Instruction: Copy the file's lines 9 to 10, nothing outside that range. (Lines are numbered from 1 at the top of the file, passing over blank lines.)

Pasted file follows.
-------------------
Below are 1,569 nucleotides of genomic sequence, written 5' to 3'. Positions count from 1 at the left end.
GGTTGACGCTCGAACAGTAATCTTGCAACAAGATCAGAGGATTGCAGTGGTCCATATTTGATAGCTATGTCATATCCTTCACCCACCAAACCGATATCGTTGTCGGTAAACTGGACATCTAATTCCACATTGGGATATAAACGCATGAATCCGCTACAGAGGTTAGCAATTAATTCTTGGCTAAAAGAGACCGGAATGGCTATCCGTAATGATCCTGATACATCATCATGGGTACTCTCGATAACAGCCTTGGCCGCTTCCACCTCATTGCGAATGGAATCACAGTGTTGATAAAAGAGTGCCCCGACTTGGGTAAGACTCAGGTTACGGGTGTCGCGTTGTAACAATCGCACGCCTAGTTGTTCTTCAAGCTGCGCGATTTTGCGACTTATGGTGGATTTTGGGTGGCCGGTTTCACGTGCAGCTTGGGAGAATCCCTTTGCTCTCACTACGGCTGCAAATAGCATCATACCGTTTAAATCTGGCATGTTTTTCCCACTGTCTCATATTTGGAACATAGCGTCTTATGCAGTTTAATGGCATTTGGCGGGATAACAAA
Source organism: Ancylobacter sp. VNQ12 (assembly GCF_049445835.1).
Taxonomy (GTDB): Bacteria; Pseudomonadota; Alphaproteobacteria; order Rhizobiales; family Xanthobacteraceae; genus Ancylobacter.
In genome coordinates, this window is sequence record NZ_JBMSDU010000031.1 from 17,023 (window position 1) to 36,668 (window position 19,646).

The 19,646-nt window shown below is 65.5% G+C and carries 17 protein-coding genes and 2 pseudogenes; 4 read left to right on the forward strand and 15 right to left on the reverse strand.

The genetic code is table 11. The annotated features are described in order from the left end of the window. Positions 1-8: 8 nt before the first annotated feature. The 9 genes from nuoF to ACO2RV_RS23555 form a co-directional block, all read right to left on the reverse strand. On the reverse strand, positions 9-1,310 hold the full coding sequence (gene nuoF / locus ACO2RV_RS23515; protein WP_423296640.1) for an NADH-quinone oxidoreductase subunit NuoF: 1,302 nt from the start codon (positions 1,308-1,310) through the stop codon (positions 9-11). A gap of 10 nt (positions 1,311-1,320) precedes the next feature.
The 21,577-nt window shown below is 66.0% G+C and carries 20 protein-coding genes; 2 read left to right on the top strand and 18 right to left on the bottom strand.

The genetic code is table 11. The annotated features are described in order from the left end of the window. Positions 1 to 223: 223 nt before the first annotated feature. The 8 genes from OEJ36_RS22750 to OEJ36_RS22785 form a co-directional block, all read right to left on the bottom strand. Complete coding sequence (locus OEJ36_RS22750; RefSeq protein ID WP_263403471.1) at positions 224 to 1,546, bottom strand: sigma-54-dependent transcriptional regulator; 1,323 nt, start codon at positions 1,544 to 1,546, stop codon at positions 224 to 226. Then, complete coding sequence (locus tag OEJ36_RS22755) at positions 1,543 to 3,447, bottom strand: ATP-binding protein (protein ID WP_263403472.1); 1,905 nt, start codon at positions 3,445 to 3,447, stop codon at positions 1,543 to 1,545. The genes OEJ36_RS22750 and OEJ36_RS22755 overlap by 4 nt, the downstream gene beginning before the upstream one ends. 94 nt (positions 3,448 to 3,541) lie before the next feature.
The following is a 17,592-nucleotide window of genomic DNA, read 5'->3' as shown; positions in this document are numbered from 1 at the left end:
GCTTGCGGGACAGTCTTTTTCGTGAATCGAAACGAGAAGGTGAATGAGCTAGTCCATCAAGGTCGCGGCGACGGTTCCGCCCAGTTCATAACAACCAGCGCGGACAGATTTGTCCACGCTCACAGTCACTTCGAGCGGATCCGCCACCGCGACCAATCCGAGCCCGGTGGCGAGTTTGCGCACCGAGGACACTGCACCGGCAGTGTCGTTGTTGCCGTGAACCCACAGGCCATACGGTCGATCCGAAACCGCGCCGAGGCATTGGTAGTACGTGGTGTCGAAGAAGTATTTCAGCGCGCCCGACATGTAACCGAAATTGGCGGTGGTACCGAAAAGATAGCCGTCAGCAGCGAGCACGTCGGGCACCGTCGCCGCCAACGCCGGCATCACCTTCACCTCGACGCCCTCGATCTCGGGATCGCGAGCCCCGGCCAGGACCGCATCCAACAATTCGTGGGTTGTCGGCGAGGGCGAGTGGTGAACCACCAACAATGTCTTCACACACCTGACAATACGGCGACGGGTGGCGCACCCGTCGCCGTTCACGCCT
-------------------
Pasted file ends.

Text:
The genetic code is table 11. The annotated features are described in order from the left end of the window. Positions 1 to 223: 223 nt before the first annotated feature. The 8 genes from OEJ36_RS22750 to OEJ36_RS22785 form a co-directional block, all read right to left on the bottom strand. Complete coding sequence (locus OEJ36_RS22750; RefSeq protein ID WP_263403471.1) at positions 224 to 1,546, bottom strand: sigma-54-dependent transcriptional regulator; 1,323 nt, start codon at positions 1,544 to 1,546, stop codon at positions 224 to 226. Then, complete coding sequence (locus tag OEJ36_RS22755) at positions 1,543 to 3,447, bottom strand: ATP-binding protein (protein ID WP_263403472.1); 1,905 nt, start codon at positions 3,445 to 3,447, stop codon at positions 1,543 to 1,545. The genes OEJ36_RS22750 and OEJ36_RS22755 overlap by 4 nt, the downstream gene beginning before the upstream one ends. 94 nt (positions 3,448 to 3,541) lie before the next feature.
The following is a 17,592-nucleotide window of genomic DNA, read 5'->3' as shown; positions in this document are numbered from 1 at the left end: